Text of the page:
I was looking at the prices of cookware on Sur La Table, and the All-Clad Copper Core cost more than the Mauviel M'Heritage! The only thing I worry about using copper cookware is maintenance; the copper will tarnish, and requires a lot of work to polish it. As kaleokahu has stated, I will be getting two pieces of cookware (maybe three, I might get two saucepans), so price is not that big of a factor to me, as I'm going to use them for many many years. Would the Mauviel M'Heritage a better choice than M'Cook and All-Clad Copper Core?

              1. re: bobo_1314

                Just keep in mind that the Mauviel M'Heritage comes (as I understand it) in both 1.5 mm and 2.5 mm bimetal. The 1.5 mm will be lighter weight, and less expensive (than 2.5 mm), but you'll also get less of the heat dispersion and retention properties of copper.

                You don't have to polish your copper if you don't mind the more rustic look, but a lot of people say Falk, with its brushed finish, is lower maintenance. Falk makes the bimetal used by most of the other manufacturers of stainless-lined copper, and I believe they also manufacture the pans for at least one other major manufacturer.

                1. re: will47

                  For the Mauviel M'Heritage 2.5mm, do the cookware, on average, weigh more than the All-Clad Copper Core? I've seen the All-Clad in person, and the weight of the 2 quart saucepan was fine, but the Mauviel copper were all 1.5mm at Williams Sonoma.

                  1. re: bobo_1314

                    I did an (imperfect) comparison recently between the weight of an All-Clad 4.5 qt / 12" chef's pan (which is quite heavy), and Falk's equivalently sized 2.5 mm copper pans. I think the All-Clad, without lid, was around 4-5 lb, and the Falk, based on their site, is about 8. So yes, I think you will see heavier weight with 2.5 mm copper with iron handle vs. All-Clad Copper Core.

                    If you're talking about a small pan, like 2 qt, the difference in weight will probably not be as noticeable. Falk 2 qt without lid is ~ 4.5 lb, and I would guess Mauviel's 2.5 mm equivalent would be about the same.

                    It is hard to find accurate weights for a lot of this cookware online.

            2. Hello bobo_1314:

              See Cookwarenmore.com-> Cookware -> All-Clad Irregulars -> All-Clad Copper Core has a 2.5 Quart Windsor Pan w/lid for $204. Compared to Revere Ware this is great cookware.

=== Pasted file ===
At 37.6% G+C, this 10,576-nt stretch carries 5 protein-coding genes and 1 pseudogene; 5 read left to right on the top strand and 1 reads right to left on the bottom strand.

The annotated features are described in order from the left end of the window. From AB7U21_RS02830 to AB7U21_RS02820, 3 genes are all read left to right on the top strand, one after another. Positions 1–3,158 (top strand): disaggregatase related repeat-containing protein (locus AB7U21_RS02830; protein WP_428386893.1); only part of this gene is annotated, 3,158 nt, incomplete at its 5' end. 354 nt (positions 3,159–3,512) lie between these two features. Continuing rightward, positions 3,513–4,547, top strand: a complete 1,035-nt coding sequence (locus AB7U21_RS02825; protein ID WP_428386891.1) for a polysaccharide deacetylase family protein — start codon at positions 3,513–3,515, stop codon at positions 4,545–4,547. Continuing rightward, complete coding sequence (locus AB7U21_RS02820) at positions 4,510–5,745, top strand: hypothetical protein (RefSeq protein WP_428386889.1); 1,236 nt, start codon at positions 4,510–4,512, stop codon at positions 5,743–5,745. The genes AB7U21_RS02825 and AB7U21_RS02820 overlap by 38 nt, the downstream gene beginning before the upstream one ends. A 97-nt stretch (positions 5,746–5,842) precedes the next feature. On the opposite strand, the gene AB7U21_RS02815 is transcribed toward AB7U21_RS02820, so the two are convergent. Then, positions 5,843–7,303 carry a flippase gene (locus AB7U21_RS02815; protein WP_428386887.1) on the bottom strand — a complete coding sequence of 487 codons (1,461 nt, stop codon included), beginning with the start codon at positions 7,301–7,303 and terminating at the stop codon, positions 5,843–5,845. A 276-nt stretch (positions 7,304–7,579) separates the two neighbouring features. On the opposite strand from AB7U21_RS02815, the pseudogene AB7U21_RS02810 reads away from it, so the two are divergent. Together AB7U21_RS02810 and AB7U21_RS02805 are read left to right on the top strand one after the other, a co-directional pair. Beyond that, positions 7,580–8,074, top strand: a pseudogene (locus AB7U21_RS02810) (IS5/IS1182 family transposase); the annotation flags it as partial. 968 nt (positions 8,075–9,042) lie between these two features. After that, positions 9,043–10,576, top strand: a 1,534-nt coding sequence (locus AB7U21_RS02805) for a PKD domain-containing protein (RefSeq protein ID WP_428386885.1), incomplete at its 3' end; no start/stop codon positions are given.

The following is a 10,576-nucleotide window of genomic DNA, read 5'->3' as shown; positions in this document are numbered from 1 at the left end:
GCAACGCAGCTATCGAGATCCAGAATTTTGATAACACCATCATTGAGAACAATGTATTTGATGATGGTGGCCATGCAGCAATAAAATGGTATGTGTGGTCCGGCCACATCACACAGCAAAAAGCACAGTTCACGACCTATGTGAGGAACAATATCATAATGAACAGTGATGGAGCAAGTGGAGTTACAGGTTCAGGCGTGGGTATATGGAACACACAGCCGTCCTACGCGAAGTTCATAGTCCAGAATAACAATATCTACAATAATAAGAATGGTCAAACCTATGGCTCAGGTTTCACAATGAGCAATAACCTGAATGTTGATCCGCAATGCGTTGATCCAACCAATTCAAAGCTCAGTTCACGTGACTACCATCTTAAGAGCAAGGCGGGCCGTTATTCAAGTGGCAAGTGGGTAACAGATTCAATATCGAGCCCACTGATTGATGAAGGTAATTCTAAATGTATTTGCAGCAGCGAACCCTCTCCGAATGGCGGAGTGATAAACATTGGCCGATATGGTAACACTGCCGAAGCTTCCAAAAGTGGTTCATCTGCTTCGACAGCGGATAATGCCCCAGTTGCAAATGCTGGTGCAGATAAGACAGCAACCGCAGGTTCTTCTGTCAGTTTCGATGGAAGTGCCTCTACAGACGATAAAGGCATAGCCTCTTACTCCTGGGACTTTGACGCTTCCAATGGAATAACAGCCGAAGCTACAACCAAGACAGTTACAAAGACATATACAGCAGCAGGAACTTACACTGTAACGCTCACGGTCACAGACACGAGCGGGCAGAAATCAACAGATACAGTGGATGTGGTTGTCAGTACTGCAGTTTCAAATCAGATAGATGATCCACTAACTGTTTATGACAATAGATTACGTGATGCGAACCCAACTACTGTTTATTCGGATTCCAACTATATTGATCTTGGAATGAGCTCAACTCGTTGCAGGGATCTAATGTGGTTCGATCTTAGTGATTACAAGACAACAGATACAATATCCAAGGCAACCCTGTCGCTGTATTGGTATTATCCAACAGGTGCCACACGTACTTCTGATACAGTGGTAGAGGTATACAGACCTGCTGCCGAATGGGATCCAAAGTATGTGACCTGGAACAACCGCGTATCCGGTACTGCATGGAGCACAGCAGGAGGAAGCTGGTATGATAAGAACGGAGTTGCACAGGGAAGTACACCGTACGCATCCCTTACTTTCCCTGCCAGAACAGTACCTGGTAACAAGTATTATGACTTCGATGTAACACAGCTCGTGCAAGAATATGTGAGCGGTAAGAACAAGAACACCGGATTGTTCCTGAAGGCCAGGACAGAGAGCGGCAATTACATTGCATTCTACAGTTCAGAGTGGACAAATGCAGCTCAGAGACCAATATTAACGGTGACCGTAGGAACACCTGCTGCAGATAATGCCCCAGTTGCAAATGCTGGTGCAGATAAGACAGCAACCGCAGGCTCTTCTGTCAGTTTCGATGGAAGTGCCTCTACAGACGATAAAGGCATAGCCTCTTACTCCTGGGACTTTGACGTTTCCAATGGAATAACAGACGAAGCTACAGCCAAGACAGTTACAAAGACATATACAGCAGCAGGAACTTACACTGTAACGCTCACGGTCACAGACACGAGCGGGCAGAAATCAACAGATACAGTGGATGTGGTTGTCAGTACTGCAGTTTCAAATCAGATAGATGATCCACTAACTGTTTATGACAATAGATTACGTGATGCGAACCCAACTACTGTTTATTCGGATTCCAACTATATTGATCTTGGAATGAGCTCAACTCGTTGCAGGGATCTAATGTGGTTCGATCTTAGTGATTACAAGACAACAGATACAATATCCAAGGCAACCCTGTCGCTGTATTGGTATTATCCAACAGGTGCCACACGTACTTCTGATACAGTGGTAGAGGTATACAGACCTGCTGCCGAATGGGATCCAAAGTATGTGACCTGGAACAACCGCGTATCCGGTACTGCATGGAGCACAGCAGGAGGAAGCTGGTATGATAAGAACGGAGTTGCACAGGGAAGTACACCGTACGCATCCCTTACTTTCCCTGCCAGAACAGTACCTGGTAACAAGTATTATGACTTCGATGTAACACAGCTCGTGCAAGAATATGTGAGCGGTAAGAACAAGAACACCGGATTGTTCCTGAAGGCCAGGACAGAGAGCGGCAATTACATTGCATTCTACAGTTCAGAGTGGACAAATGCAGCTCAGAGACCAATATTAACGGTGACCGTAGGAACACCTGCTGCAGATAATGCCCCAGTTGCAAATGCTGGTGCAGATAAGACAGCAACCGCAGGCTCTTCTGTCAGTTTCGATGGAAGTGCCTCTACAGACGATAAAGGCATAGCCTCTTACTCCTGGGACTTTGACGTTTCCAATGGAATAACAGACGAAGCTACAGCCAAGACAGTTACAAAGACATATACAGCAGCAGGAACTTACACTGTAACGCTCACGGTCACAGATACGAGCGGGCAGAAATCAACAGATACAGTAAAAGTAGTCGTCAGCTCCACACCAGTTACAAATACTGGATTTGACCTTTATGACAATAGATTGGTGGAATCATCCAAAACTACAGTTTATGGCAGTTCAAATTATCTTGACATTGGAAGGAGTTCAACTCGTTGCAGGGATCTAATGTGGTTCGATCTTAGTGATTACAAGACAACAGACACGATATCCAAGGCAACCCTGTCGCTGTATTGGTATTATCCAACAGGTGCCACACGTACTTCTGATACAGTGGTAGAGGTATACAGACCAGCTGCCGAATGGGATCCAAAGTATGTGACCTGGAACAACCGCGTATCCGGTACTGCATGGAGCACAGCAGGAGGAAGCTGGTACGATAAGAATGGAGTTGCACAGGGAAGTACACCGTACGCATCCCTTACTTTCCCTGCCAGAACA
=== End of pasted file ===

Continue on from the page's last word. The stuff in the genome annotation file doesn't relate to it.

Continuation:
You need to decide which pans you really need in the copper core if you choose it over other types of cookware. Look at the various pans and make sure you can get a helper handle if weight could be an issue. I find Copper Core to be pretty much indestructible (put my 6 Quart Copper Core Saute in a 500 degree oven to do Thomas Keller/Zuni Cafe Chicken ...no problem!) and easy to clean.

              Long ago I replaced my Revere Ware (a gift from my well-meaning mother, and perhaps like a bike with training wheels - good to learn on) with a variety of cookware brands. Since I rarely used the Revere Ware stewpot/casserole (at the time I already had a Copco enameled cast iron Dutch Oven) I never even considered replacing it with any line of All-Clad.

              The obvious choice for a large casserole, in my opinion, would be Staub or Le Creuset. If you want a large pot for boiling water (cooking pasta) stainless steel with a bottom that incorporates aluminum works just fine. I love my Mauviel, Falk, etc. heavy copper pans for certain specific tasks. They are as heavy as cast iron, must be kept clean if you appreciate the "gleaming copper" look, and demand a little more attention (you don't want to heat an empty tin-lined copper pan).

              One plus for All-Clad Copper Core is that it is induction compatible (I see you are using gas... there are always other possibilities).

              Just a thought... I have tried Chantal, not the Copper Fusion, and think that Copper Fusion might be a reasonable light weight substitute for heavy cast iron Dutch Ovens (induction capable, oven ready, easy cleanup). You might look at Chantal's website or the pan on Overstock.com if you are shopping around.

              1 Reply
              1. re: beansjulienne

                I know the Revere Stainless Steel cookware are very light, because I haven't found any 3 quart saucepan on the market that weighs lighter than my Revere; a sales associate even laughed and said only poor quality stainless steel cookware are light! As long as the Mauviel with iron handles don't weigh as much as the Le Creuset then it's OK, but I find the All-Clad Copper Core is about as heavy I want a saucepan/stock pot to feel.